While it would seem, therefore, that the 51 candidates whose research program has been accepted would form a heavy liability from the point of view of placement, there are extenuating facts. For of these candidates more than 6o per cent are at present employed. Some are on leave, others have finished their residence work and have gone back to their appointments, and still others have accepted appointments expecting to complete their research and receive the degree later. This leaves a total of 20 to be placed, and since only 35 per cent go into the large universities, there is a total of 7.4 persons left for the higher positions. But we must allow for a decrease in this number to account for those who will drop out and others who will fail on the final examination. Our experience at Chicago leads us to reckon this conservatively as 25 per cent. Thus we have 5.5 persons for the higher positions.

But the 32 institutions which appear in this year's list are only a fraction of the number of American schools and colleges where sociologists are needed. There are more than 575 colleges in the United States, though many of them are small, and some are destined to give up the struggle. But there are 164 institutions with over 1,000 students. There are 95 with over 2,000 students, and 112 with more than $2,000,000 in endowment. In the list of 32 there are only 12 state universities represented, and very important schools in this class are left out which ought to have sociological instruction. There are 14 in the list of 32 which have less than 5,000 students, and there are 17 institutions of more than 5,000 not on the list at all. The need for sociologists is not static. If sociologists have produced that which is of high social value, the students in American colleges and universities have as much right to it as to biology, mathematics, or history. Progress has been very rapid in this direction.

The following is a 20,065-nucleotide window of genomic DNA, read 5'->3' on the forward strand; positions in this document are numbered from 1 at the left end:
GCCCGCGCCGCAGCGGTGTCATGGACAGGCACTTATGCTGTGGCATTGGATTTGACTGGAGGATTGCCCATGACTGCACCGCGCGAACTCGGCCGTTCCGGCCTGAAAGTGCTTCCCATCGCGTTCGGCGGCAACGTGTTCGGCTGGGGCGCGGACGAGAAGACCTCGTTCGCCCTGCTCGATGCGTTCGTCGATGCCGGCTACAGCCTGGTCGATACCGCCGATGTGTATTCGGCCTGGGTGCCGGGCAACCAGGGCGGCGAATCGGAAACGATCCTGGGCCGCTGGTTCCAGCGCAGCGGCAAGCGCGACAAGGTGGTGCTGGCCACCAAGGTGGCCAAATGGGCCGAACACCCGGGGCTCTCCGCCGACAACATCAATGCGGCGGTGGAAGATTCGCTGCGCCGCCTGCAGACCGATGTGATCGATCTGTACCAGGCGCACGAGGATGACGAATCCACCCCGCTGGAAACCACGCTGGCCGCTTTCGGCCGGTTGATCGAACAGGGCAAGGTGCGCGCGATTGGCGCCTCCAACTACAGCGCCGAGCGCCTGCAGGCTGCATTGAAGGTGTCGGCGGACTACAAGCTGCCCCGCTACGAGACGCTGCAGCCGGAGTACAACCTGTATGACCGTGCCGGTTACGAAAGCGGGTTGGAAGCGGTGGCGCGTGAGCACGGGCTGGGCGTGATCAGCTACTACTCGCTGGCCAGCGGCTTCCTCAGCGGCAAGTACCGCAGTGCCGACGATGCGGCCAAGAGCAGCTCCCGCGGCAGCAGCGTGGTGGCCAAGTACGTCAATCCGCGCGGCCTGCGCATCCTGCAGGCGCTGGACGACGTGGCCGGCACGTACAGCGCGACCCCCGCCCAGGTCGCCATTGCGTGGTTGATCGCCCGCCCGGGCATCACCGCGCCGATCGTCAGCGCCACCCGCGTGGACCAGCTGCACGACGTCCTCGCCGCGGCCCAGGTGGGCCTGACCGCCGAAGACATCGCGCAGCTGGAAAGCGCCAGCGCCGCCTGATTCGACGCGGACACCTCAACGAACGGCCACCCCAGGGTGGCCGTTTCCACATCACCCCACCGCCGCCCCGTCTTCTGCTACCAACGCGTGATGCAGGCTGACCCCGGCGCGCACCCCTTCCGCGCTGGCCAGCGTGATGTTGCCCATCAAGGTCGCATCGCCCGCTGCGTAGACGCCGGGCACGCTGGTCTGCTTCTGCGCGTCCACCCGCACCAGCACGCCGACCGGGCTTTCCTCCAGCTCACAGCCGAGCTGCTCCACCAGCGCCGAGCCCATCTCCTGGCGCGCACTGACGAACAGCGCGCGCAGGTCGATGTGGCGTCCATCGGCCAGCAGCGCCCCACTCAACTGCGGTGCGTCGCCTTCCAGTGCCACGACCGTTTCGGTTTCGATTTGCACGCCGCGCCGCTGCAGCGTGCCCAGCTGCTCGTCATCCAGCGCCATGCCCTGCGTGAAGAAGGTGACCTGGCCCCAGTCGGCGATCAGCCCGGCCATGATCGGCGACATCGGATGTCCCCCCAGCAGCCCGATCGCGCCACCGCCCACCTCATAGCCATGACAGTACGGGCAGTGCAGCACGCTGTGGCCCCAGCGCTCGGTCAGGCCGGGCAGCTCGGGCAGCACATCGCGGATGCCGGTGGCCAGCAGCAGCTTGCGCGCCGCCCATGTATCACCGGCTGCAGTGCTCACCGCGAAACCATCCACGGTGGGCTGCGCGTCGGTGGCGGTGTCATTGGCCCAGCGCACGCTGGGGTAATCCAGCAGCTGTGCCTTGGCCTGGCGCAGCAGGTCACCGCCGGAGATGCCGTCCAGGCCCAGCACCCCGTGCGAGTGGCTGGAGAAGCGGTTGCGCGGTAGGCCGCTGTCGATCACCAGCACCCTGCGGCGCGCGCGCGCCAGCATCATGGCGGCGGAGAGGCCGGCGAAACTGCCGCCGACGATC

The important caution is not against the absolute numbers but

( 511) only against superficial training and inadequate selection. The new departments at Harvard, Duke, and elsewhere can be trusted, under their able leadership, to uphold high standards. There seems to be reason to hope that there will be a demand for scholars of proved ability and thorough training.

But all these considerations suggest a more fundamental issue. Are graduate students to be told that they should pursue their studies for the purpose of getting one of the 130 top positions in the universities? If the object is to teach men only that they may teach other men, we are in the position of teachers of Greek. The expenditure on departments of sociology in the nation is very large. The annual budgets of the 32 departments mentioned run into millions. How can this be justified? When the committee of the legislature considers the budget of a state university and votes money for the training of graduate students in sociology they will hardly vote the precious dollars merely to enable ambitious young men to prepare for the best teaching positions. Sociology as a subject merely to be taught is a parasite: sociology as a profession to be practiced may have indispensable social utility.